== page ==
Leading childbirth activist and campaigner Margaret Jowitt's new book explores the biological science of pregnancy and childbirth - as opposed to the clinical science of medicalised childbirth.The book addresses many aspects of the birth experience, from the specifically human difficulties giving birth that arise from our bodies being made for upright walking, to the effects on our psychology of the hormones of stress, pregnancy and childbirth. The book considers both the physical and psychological effects of birth, and the biomechanics that can be employed to make birth easier. The concluding chapters offer a model for creating the optimum physical and psychosocial environment for birth. Authoritatively written, thoroughly researched and illustrated in detail, this is crucial reading for student midwives, NCT teachers, childbirth educators and women preparing for childbirth.Biographie de l'auteur :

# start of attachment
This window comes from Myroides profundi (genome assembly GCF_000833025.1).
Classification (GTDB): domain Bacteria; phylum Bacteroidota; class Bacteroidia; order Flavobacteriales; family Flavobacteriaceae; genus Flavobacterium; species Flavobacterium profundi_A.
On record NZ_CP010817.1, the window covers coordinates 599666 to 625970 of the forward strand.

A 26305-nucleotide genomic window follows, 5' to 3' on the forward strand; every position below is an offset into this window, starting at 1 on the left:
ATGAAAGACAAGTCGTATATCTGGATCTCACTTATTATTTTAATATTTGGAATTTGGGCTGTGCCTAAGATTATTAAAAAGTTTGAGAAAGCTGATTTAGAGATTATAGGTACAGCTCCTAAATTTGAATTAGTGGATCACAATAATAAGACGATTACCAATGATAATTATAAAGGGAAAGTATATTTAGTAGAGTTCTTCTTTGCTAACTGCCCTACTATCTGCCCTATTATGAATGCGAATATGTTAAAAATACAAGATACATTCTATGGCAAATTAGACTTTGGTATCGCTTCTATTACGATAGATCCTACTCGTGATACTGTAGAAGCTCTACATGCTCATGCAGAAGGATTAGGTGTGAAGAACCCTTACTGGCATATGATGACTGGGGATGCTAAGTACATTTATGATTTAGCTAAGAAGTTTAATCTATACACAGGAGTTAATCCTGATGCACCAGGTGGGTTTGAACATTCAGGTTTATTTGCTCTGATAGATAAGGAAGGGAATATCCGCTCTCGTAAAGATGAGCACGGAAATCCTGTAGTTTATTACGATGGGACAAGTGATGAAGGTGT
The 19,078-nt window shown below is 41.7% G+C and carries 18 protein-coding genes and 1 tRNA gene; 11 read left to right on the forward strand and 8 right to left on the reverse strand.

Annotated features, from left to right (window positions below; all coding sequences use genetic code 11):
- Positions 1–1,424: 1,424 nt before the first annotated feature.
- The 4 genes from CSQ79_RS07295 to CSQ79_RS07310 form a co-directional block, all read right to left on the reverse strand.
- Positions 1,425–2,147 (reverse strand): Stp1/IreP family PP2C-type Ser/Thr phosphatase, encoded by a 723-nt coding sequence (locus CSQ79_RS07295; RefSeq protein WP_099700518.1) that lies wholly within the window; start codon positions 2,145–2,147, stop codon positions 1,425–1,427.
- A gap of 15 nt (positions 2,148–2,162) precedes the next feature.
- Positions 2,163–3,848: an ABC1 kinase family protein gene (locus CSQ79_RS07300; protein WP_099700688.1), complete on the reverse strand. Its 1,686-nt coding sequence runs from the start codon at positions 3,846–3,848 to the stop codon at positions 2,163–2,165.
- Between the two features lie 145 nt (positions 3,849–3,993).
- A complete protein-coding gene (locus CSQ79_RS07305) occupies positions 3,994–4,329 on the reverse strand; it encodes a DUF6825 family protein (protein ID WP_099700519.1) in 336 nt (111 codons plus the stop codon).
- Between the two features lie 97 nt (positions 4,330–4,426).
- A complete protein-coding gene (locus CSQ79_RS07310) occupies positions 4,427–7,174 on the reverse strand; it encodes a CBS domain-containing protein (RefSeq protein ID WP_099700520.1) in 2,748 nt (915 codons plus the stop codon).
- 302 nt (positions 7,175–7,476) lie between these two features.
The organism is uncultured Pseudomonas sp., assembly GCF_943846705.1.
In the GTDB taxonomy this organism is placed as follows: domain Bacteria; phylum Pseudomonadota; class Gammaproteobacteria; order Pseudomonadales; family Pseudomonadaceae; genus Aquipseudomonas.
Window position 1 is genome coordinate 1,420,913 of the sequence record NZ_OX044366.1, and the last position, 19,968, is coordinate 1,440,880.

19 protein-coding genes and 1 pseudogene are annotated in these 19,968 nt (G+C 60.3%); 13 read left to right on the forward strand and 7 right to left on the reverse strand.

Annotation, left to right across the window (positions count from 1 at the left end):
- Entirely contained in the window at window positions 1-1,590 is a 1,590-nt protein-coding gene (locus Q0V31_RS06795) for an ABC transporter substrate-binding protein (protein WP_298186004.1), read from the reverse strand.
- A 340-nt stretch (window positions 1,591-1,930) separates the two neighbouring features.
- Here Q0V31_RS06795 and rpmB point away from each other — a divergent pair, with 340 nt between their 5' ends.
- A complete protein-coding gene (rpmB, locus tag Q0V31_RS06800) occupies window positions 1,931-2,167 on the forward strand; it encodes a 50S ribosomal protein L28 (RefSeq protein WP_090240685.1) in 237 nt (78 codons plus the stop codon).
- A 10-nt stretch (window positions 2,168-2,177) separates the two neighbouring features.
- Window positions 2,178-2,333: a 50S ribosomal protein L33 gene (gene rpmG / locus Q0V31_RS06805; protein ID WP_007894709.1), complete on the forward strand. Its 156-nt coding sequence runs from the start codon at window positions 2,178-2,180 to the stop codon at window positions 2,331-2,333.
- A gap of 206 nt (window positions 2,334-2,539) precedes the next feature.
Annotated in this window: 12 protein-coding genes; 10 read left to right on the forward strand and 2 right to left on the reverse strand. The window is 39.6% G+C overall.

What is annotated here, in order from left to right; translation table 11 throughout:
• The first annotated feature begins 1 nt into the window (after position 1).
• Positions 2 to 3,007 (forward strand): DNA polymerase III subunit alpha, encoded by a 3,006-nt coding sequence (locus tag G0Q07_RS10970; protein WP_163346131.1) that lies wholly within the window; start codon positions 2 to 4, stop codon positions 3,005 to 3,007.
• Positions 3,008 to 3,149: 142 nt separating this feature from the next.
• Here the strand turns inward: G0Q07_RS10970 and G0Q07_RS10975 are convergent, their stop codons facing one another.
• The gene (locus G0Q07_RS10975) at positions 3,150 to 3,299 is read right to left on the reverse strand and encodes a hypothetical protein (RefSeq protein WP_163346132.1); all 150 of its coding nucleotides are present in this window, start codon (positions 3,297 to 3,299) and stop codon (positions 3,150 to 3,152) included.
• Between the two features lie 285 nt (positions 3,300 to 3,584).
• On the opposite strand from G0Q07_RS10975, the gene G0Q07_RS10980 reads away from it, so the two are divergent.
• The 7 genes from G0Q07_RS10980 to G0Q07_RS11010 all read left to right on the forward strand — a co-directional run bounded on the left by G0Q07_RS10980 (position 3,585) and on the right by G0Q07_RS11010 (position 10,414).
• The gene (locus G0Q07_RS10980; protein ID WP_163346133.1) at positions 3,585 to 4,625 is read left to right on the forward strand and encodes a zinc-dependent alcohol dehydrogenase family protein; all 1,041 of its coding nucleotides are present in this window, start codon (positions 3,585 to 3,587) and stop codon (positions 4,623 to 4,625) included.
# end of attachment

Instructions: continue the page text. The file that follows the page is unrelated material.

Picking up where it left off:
Ever since the birth of her third child in 1991, Margaret Jowitt has been working towards making birth a safer and more rewarding experience for mothers and their babies. After a first degree in music and psychology, she gained an MPhil from Keele in 1998, researching into Mothers' Experience of Birth at Home and in Hospital. Her first book, Childbirth Unmasked, published in 1993, looked at the anatomy and physiology of birth, showing how stress hormones conflict with birth hormones. Since 1996 she has edited Midwifery Matters, the magazine of the Association of Radical Midwives. She considers that prevention is better than cure and believes that good midwifery care based on the needs of the individual woman is the key to safer childbirth.
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